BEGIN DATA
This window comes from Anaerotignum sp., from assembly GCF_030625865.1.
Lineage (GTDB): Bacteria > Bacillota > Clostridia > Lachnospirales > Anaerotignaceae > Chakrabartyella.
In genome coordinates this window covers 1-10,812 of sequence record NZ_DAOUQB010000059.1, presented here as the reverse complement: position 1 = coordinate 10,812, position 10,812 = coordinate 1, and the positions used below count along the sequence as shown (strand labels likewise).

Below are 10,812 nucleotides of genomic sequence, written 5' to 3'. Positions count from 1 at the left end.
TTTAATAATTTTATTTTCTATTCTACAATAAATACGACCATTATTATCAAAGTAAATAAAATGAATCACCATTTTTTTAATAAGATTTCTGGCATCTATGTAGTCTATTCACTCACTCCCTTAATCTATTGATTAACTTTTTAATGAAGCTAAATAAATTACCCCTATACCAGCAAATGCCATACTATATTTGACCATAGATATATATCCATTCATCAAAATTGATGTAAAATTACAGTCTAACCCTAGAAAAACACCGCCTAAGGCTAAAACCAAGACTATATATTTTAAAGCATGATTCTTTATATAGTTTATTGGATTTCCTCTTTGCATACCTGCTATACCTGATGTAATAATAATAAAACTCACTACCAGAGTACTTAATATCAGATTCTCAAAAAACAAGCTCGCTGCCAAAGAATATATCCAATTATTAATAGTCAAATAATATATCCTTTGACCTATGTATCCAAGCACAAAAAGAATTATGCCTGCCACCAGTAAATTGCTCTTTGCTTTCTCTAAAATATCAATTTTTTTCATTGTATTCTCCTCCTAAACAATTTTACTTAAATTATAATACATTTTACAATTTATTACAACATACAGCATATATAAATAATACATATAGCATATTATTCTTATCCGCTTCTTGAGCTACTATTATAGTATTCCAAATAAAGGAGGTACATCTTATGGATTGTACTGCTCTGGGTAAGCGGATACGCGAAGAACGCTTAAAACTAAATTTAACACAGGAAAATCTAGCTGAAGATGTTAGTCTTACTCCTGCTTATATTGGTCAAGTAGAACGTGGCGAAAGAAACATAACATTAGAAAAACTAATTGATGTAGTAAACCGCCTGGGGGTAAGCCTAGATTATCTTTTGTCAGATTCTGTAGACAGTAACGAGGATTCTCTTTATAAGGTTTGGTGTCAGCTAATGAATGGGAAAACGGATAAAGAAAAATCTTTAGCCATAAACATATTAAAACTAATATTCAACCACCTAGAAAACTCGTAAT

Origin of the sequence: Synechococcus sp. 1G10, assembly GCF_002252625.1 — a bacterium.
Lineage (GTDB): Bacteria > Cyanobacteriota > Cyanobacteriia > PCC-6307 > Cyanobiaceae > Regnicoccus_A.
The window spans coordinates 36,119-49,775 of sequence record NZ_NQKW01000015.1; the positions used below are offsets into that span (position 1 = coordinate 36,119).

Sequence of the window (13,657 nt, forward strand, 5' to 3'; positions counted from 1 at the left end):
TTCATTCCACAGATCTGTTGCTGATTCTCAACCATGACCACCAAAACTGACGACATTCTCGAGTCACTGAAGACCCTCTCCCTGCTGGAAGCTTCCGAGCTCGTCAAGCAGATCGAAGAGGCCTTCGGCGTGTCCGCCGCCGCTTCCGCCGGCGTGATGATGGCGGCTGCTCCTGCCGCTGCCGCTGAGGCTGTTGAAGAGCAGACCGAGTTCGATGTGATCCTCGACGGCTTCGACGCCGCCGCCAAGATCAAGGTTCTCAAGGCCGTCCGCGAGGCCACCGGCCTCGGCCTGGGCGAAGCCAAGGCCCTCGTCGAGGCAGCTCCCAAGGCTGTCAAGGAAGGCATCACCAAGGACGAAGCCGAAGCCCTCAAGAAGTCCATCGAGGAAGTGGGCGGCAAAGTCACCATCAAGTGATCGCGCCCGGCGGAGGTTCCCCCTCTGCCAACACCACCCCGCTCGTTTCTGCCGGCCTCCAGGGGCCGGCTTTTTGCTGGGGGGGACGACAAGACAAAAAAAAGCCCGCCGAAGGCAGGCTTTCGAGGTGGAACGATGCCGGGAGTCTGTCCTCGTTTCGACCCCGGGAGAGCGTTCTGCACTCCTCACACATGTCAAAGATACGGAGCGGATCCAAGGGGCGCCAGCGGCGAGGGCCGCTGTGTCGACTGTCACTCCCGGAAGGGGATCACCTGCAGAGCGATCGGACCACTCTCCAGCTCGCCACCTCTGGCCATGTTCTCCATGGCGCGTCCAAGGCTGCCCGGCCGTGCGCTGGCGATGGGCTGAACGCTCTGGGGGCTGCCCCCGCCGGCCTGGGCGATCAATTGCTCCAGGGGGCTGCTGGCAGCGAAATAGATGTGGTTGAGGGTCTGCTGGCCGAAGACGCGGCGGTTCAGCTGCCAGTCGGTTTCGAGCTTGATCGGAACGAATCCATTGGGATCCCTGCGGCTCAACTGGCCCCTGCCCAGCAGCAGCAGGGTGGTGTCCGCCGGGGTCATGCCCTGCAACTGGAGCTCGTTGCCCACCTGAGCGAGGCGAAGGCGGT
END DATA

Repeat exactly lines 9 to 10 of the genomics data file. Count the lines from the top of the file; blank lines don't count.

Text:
Sequence of the window (13,657 nt, forward strand, 5' to 3'; positions counted from 1 at the left end):
TTCATTCCACAGATCTGTTGCTGATTCTCAACCATGACCACCAAAACTGACGACATTCTCGAGTCACTGAAGACCCTCTCCCTGCTGGAAGCTTCCGAGCTCGTCAAGCAGATCGAAGAGGCCTTCGGCGTGTCCGCCGCCGCTTCCGCCGGCGTGATGATGGCGGCTGCTCCTGCCGCTGCCGCTGAGGCTGTTGAAGAGCAGACCGAGTTCGATGTGATCCTCGACGGCTTCGACGCCGCCGCCAAGATCAAGGTTCTCAAGGCCGTCCGCGAGGCCACCGGCCTCGGCCTGGGCGAAGCCAAGGCCCTCGTCGAGGCAGCTCCCAAGGCTGTCAAGGAAGGCATCACCAAGGACGAAGCCGAAGCCCTCAAGAAGTCCATCGAGGAAGTGGGCGGCAAAGTCACCATCAAGTGATCGCGCCCGGCGGAGGTTCCCCCTCTGCCAACACCACCCCGCTCGTTTCTGCCGGCCTCCAGGGGCCGGCTTTTTGCTGGGGGGGACGACAAGACAAAAAAAAGCCCGCCGAAGGCAGGCTTTCGAGGTGGAACGATGCCGGGAGTCTGTCCTCGTTTCGACCCCGGGAGAGCGTTCTGCACTCCTCACACATGTCAAAGATACGGAGCGGATCCAAGGGGCGCCAGCGGCGAGGGCCGCTGTGTCGACTGTCACTCCCGGAAGGGGATCACCTGCAGAGCGATCGGACCACTCTCCAGCTCGCCACCTCTGGCCATGTTCTCCATGGCGCGTCCAAGGCTGCCCGGCCGTGCGCTGGCGATGGGCTGAACGCTCTGGGGGCTGCCCCCGCCGGCCTGGGCGATCAATTGCTCCAGGGGGCTGCTGGCAGCGAAATAGATGTGGTTGAGGGTCTGCTGGCCGAAGACGCGGCGGTTCAGCTGCCAGTCGGTTTCGAGCTTGATCGGAACGAATCCATTGGGATCCCTGCGGCTCAACTGGCCCCTGCCCAGCAGCAGCAGGGTGGTGTCCGCCGGGGTCATGCCCTGCAACTGGAGCTCGTTGCCCACCTGAGCGAGGCGAAGGCGGT